Whereas weather is the daily to seasonal changes in patterns of temperature, precipitation, humidity, and wind; climate change is the long-term trend of these patterns. Some short-term climate variation is normal from cycles of the Pacific Decadal Oscillation and El Niño-Southern Oscillation; however, natural causes and natural variability alone cannot explain the rapid increase in global temperatures in the last 50 years. A chief cause, say scientists, is the rise in global greenhouse gases due to human activity. This range of natural and human factors driving the warming or cooling influences on global climate plays an essential role in shaping ecosystems, including Puget Sound.
Puget Sound Science Review
State of Knowledge: Climate Change in Puget Sound
A 2015 report from the University of Washington provides the most comprehensive assessment to date of the expected impacts of climate change on the Puget Sound region.
Rethinking flood control for the Nooksack River
Can restoring the natural balance of the Nooksack River also reduce flood risks? Officials on both sides of the U.S.-Canada border are taking note as climate change raises the stakes.
Taking the temperature of salmon
Warming waters threaten the recovery of salmon in Puget Sound. New findings about stream temperature could help salmon survive the threats of climate change.
Salish Sea Currents yearly report 2020
We have published a yearly round-up of stories from our magazine Salish Sea Currents. The 2020 edition focuses on the impact of climate change on the Salish Sea and includes a special section on the effect of global warming on infectious diseases in the ecosystem.
'The blob' revisited: Marine heat waves and the Salish Sea
Years after the appearance of the devastating marine heat wave known as "the blob," scientists are still working to understand how it has affected the Salish Sea. In some ways, they say, it is like the blob never left.
Fire danger returning to Western Washington
Historically, the eastern part of the state has seen the largest impacts from fires, but climate change is now increasing the risk west of the Cascades. That could have big implications for many rural communities throughout Western Washington, including those in the Puget Sound region.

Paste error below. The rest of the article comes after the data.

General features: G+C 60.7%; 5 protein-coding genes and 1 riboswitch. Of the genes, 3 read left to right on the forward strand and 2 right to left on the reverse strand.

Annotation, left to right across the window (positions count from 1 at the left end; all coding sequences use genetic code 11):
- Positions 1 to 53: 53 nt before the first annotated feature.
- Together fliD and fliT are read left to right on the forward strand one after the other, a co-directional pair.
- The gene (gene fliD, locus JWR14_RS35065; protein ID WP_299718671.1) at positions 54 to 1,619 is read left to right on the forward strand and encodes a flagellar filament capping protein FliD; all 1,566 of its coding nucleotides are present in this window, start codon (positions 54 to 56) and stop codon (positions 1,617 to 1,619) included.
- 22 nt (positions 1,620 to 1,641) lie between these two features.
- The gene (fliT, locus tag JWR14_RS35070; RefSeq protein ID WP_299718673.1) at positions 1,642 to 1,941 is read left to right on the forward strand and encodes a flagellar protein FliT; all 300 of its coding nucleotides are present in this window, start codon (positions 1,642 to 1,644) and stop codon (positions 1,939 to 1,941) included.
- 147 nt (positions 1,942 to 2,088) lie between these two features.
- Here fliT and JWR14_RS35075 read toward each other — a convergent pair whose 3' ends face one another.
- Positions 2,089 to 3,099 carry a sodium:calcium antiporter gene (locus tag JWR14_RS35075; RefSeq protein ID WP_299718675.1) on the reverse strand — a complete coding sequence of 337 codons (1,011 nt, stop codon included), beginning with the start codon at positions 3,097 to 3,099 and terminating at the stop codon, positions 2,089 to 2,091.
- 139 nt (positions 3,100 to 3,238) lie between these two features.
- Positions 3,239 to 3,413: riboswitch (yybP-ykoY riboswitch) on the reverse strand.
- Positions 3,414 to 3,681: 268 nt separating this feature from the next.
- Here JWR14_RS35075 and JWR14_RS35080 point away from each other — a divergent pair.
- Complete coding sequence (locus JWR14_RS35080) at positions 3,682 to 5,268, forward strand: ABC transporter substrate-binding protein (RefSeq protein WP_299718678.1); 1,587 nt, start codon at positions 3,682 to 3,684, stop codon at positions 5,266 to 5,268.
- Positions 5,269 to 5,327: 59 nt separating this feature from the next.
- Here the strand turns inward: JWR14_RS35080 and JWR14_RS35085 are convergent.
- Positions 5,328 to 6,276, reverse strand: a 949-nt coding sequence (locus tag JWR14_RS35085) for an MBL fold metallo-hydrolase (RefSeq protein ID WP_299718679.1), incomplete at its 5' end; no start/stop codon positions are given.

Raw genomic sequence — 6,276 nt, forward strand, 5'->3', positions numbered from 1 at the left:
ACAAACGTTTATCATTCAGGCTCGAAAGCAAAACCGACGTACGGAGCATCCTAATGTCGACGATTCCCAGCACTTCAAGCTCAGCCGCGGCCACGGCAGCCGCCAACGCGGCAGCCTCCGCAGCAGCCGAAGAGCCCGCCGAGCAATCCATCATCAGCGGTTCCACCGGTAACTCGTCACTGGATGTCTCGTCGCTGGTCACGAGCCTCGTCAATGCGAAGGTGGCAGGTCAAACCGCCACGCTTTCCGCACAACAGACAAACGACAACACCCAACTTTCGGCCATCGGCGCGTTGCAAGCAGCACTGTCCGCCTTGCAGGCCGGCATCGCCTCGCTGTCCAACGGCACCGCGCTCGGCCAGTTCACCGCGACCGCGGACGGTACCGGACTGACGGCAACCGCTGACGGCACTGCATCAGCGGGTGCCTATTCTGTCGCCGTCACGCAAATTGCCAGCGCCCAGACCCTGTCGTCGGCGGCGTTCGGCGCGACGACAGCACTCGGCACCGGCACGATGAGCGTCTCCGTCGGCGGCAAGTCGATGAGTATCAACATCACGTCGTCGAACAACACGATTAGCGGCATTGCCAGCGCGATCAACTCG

Warm-water ‘blobs’ significantly diminish salmon, other fish populations, study says
It’s no secret that salmon and other Northwest fish populations are expected to shrink as a result of a warming Pacific Ocean. But a new study suggests that the resulting decline in commercial fishing by 2050 could be twice as great as previously estimated by climate scientists.
Warming ocean conditions fuel viruses among species in the Salish Sea
As officials struggle to track and contain the outbreak of the novel coronavirus known as COVID-19, ecologists say widespread impacts from viruses and other pathogens are also a growing threat to the species of the Salish Sea ecosystem.
Puget Sound's 'warm snow’ makes region vulnerable to climate shifts
Climate models project that if carbon emmisions continue as they are now, the vast majority of watersheds feeding Puget Sound will receive more rain and far less snow by 2080, causing increased flooding and other dramatic changes to the freshwater ecosystem. We look at the past and possible future of the region's snowpack and what this might mean for salmon and other species — including humans.
With sea-level rise, waterfront owners confront their options
Climate change could cause sea levels to rise more than four feet in some parts of Puget Sound, leaving shoreline residents with some tough decisions. Experts say fighting the waves with conventional seawalls may not be the answer.
Average high tides are creeping higher in Puget Sound
The average worldwide sea level has increased more over the past 150 years than during the previous 1,500 years, experts say, and the seas continue to rise at an ever-increasing pace.
Puget Sound's Grand Uncertainties Matrix
Researchers are compiling a strategic list of scientific uncertainties related to Puget Sound recovery. The list will be used to prioritize future funding and research to address critical knowledge gaps about the ecosystem.
When are waters considered hypoxic?
The search goes on for a set of definitions and thresholds to represent low-oxygen concentrations that threaten various aquatic creatures. Over the years, ecologists have relocated, reshaped and revised the word “hypoxia” to describe these conditions. In part four of our series "Oxygen for life" we look at how scientists determine whether oxygen levels are low enough to be considered harmful to sea life.